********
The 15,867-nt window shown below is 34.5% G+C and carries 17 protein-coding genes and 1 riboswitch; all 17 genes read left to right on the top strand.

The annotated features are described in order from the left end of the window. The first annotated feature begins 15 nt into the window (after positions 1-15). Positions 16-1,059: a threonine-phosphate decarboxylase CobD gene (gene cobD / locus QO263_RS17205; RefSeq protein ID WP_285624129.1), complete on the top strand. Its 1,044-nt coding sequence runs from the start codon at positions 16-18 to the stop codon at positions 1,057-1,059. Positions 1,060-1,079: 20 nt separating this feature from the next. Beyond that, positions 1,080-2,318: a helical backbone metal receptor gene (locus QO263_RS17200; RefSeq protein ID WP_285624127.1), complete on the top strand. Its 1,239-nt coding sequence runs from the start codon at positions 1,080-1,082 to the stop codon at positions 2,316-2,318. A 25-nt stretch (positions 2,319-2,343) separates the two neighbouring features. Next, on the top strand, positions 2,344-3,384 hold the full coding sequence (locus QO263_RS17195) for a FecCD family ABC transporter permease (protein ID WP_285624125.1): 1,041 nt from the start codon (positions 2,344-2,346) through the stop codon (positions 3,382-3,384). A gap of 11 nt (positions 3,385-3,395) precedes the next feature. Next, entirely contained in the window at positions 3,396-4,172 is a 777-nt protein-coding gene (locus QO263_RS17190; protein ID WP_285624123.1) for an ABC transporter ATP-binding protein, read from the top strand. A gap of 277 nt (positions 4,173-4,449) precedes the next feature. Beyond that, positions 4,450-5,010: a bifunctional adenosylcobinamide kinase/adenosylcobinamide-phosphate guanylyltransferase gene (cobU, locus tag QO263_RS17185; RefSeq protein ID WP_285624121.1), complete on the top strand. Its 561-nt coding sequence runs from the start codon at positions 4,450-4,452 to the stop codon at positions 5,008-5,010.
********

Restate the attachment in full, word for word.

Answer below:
The 15,867-nt window shown below is 34.5% G+C and carries 17 protein-coding genes and 1 riboswitch; all 17 genes read left to right on the top strand.

The annotated features are described in order from the left end of the window. The first annotated feature begins 15 nt into the window (after positions 1-15). Positions 16-1,059: a threonine-phosphate decarboxylase CobD gene (gene cobD / locus QO263_RS17205; RefSeq protein ID WP_285624129.1), complete on the top strand. Its 1,044-nt coding sequence runs from the start codon at positions 16-18 to the stop codon at positions 1,057-1,059. Positions 1,060-1,079: 20 nt separating this feature from the next. Beyond that, positions 1,080-2,318: a helical backbone metal receptor gene (locus QO263_RS17200; RefSeq protein ID WP_285624127.1), complete on the top strand. Its 1,239-nt coding sequence runs from the start codon at positions 1,080-1,082 to the stop codon at positions 2,316-2,318. A 25-nt stretch (positions 2,319-2,343) separates the two neighbouring features. Next, on the top strand, positions 2,344-3,384 hold the full coding sequence (locus QO263_RS17195) for a FecCD family ABC transporter permease (protein ID WP_285624125.1): 1,041 nt from the start codon (positions 2,344-2,346) through the stop codon (positions 3,382-3,384). A gap of 11 nt (positions 3,385-3,395) precedes the next feature. Next, entirely contained in the window at positions 3,396-4,172 is a 777-nt protein-coding gene (locus QO263_RS17190; protein ID WP_285624123.1) for an ABC transporter ATP-binding protein, read from the top strand. A gap of 277 nt (positions 4,173-4,449) precedes the next feature. Beyond that, positions 4,450-5,010: a bifunctional adenosylcobinamide kinase/adenosylcobinamide-phosphate guanylyltransferase gene (cobU, locus tag QO263_RS17185; RefSeq protein ID WP_285624121.1), complete on the top strand. Its 561-nt coding sequence runs from the start codon at positions 4,450-4,452 to the stop codon at positions 5,008-5,010.